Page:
Have you ever seen the impact a leaky faucet can make on a bar of soap? After a while, the small drops of water can leave a significant dent in the soap bar. That same effect can be seen when marketing to prospective clients through a slow but steady flow of email communications, phone calls, articles, events and other promotional efforts.

It’s likely you have quite a few prospects in your sales pipeline, some of which are close to becoming clients and a few who may need to be worked on for the next one, two or three years. Establishing yourself as someone’s trusted financial advisor involves a more complicated, infrequent cycle than other sales initiatives. Because of this, seasonal marketing campaigns or those that are automated and impersonal will not net the same results that can be seen in a personalized, ongoing marketing push.

Rebecca Gill explains some of the intricacies of running an effective drip campaign – which she defines as having regular contact with prospects who are not quite ready to buy – in a piece for Sys-Con Media. How do you keep your name at the top of their minds in the months and years before they are ready to make a decision? What are the means for establishing trust and proving your reliability when you haven’t had the chance to demonstrate your skills by providing service?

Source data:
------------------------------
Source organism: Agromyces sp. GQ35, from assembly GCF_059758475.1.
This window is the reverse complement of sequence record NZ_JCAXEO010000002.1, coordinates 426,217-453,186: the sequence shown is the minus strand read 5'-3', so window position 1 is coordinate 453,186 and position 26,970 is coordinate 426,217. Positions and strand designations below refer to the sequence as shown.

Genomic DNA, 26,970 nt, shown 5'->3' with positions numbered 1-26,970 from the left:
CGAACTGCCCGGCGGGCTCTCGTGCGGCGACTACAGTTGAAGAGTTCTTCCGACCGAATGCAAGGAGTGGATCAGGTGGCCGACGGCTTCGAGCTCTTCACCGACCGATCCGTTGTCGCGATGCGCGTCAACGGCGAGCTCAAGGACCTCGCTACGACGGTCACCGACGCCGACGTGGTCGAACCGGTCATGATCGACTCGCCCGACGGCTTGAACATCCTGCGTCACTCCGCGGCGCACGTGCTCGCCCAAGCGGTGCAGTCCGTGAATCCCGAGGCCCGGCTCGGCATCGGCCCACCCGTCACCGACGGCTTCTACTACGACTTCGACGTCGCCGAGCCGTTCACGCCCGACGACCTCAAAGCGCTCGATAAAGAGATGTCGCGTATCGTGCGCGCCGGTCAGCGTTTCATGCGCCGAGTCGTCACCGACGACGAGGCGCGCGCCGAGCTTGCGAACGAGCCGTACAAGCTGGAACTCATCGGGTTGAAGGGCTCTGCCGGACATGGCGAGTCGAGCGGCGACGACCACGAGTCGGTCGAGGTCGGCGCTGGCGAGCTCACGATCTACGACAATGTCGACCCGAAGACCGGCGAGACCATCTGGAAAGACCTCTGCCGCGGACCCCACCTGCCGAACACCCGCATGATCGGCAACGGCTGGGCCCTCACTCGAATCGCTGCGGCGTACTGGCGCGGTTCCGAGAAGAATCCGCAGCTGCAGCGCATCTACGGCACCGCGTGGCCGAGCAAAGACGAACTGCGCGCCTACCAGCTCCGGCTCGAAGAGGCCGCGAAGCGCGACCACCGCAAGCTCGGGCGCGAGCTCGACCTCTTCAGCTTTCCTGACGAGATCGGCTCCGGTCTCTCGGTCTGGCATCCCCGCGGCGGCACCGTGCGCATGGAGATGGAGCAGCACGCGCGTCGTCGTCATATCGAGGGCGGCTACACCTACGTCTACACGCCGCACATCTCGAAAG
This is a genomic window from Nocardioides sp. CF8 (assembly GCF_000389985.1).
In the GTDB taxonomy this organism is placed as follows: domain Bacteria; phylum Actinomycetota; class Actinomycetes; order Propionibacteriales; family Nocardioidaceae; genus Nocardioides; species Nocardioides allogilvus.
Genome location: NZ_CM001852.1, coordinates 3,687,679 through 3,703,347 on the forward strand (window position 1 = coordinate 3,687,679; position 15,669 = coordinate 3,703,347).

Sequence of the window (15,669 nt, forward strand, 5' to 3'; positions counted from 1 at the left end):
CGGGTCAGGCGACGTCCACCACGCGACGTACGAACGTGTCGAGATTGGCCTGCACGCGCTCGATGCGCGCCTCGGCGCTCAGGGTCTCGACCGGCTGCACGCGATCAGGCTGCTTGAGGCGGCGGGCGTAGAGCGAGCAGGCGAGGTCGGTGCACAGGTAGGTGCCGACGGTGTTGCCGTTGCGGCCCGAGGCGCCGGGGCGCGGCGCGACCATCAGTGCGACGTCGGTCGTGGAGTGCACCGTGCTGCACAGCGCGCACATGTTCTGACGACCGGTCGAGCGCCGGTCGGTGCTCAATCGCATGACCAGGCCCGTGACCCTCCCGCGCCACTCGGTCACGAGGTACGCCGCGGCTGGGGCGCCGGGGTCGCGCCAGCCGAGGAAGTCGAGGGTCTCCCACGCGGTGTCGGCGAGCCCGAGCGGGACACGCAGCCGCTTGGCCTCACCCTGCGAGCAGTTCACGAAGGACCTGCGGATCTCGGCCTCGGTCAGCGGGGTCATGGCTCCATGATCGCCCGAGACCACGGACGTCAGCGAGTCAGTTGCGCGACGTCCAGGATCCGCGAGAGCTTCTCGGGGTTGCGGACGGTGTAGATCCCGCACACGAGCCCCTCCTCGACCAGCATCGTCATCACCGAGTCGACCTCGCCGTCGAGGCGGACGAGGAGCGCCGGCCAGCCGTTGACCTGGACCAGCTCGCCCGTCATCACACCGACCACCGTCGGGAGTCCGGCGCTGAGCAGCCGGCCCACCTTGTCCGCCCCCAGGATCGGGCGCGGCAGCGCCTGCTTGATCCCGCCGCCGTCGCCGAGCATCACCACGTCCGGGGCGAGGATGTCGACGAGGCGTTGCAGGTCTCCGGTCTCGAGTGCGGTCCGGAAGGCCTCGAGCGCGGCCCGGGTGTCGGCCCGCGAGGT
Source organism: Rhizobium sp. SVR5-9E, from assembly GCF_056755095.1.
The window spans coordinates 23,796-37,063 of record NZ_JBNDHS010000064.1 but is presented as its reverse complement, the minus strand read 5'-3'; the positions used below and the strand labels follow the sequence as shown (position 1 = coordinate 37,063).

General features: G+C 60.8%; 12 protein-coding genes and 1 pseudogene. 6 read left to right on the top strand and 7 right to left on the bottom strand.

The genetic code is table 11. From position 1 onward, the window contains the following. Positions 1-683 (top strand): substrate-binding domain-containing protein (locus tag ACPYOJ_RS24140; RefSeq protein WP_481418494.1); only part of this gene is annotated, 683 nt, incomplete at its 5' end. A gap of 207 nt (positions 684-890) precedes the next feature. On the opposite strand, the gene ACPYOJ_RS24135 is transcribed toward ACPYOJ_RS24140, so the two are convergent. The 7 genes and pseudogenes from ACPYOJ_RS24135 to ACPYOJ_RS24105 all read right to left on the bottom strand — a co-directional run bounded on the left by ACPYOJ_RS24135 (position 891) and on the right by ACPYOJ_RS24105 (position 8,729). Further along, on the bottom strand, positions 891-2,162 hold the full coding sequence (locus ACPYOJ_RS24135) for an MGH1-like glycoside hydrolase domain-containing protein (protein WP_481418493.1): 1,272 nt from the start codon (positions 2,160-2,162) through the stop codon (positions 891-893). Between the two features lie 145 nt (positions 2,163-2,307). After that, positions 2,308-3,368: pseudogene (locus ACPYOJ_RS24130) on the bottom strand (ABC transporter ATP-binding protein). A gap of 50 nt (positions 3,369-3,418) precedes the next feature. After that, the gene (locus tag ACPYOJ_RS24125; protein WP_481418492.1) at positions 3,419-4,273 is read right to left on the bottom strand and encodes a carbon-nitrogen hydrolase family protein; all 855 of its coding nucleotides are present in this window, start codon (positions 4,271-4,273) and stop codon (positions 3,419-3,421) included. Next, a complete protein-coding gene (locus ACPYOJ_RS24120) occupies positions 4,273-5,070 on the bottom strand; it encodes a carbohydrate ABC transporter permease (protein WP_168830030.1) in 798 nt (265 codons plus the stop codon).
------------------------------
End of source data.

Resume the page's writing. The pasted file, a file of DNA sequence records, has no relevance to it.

One of the best ways to stay in contact and drip on your pipeline is by sending out periodic emails or newsletters that feature interesting information, showing prospects the value of your knowledge. But a blanket email will not be effective.

Segmenting your target markets and identifying what motivates each kind of ideal client will allow you to market to specific characteristics, Gill says. Delegating this task to technology may also free you up to spend more time thinking about the content of the email than worrying about when you have to send them out, she notes.

“I believe drip marketing should be a multifaceted approach,” Gill says. “With the advent of social media, drip marketing can refer to virtually any digital marketing and includes blogging, emails, newsletters, tweets and posts.”

Writing a blog, sharing quick tips on websites such as Twitter, and establishing relationships with local publications and radio stations are more great ways to spread awareness of your business.

Norm Trainor also discusses the segmentation concept and slowly building your credibility in The 8 Best Practices of High-Performing Salespeople. Promote yourself by writing high-quality articles for newspapers and invite your ideal clients to seminars or events geared toward their values and concerns. A combination of digital content and real-world promotional events will gradually establish your brand.